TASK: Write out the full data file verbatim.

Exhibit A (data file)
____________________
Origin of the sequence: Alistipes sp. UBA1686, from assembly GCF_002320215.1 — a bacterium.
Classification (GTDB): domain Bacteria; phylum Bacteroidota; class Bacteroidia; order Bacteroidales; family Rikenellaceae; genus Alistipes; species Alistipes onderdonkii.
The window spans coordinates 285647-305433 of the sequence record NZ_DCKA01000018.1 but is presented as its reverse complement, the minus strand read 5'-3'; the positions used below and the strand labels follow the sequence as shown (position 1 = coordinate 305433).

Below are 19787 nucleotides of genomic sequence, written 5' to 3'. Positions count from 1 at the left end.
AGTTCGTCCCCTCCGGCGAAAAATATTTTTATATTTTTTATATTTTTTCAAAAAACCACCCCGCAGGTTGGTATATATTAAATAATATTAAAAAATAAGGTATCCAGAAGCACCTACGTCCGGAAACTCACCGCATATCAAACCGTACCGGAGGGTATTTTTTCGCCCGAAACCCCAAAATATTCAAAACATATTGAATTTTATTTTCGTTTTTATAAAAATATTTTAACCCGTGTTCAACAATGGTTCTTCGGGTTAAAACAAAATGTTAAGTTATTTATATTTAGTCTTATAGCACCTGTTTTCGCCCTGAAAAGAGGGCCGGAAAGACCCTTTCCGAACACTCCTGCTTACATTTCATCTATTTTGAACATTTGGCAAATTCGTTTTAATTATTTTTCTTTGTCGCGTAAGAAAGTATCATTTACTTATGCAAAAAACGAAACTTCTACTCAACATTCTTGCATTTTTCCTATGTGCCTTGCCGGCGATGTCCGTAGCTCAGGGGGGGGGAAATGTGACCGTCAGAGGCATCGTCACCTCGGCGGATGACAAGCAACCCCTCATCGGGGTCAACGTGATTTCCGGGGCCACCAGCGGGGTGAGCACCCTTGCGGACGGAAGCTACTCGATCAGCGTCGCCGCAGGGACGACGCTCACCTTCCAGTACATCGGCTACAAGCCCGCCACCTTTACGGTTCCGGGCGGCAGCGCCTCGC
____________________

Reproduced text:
Origin of the sequence: Alistipes sp. UBA1686, from assembly GCF_002320215.1 — a bacterium.
Classification (GTDB): domain Bacteria; phylum Bacteroidota; class Bacteroidia; order Bacteroidales; family Rikenellaceae; genus Alistipes; species Alistipes onderdonkii.
The window spans coordinates 285647-305433 of the sequence record NZ_DCKA01000018.1 but is presented as its reverse complement, the minus strand read 5'-3'; the positions used below and the strand labels follow the sequence as shown (position 1 = coordinate 305433).

Below are 19787 nucleotides of genomic sequence, written 5' to 3'. Positions count from 1 at the left end.
AGTTCGTCCCCTCCGGCGAAAAATATTTTTATATTTTTTATATTTTTTCAAAAAACCACCCCGCAGGTTGGTATATATTAAATAATATTAAAAAATAAGGTATCCAGAAGCACCTACGTCCGGAAACTCACCGCATATCAAACCGTACCGGAGGGTATTTTTTCGCCCGAAACCCCAAAATATTCAAAACATATTGAATTTTATTTTCGTTTTTATAAAAATATTTTAACCCGTGTTCAACAATGGTTCTTCGGGTTAAAACAAAATGTTAAGTTATTTATATTTAGTCTTATAGCACCTGTTTTCGCCCTGAAAAGAGGGCCGGAAAGACCCTTTCCGAACACTCCTGCTTACATTTCATCTATTTTGAACATTTGGCAAATTCGTTTTAATTATTTTTCTTTGTCGCGTAAGAAAGTATCATTTACTTATGCAAAAAACGAAACTTCTACTCAACATTCTTGCATTTTTCCTATGTGCCTTGCCGGCGATGTCCGTAGCTCAGGGGGGGGGAAATGTGACCGTCAGAGGCATCGTCACCTCGGCGGATGACAAGCAACCCCTCATCGGGGTCAACGTGATTTCCGGGGCCACCAGCGGGGTGAGCACCCTTGCGGACGGAAGCTACTCGATCAGCGTCGCCGCAGGGACGACGCTCACCTTCCAGTACATCGGCTACAAGCCCGCCACCTTTACGGTTCCGGGCGGCAGCGCCTCGC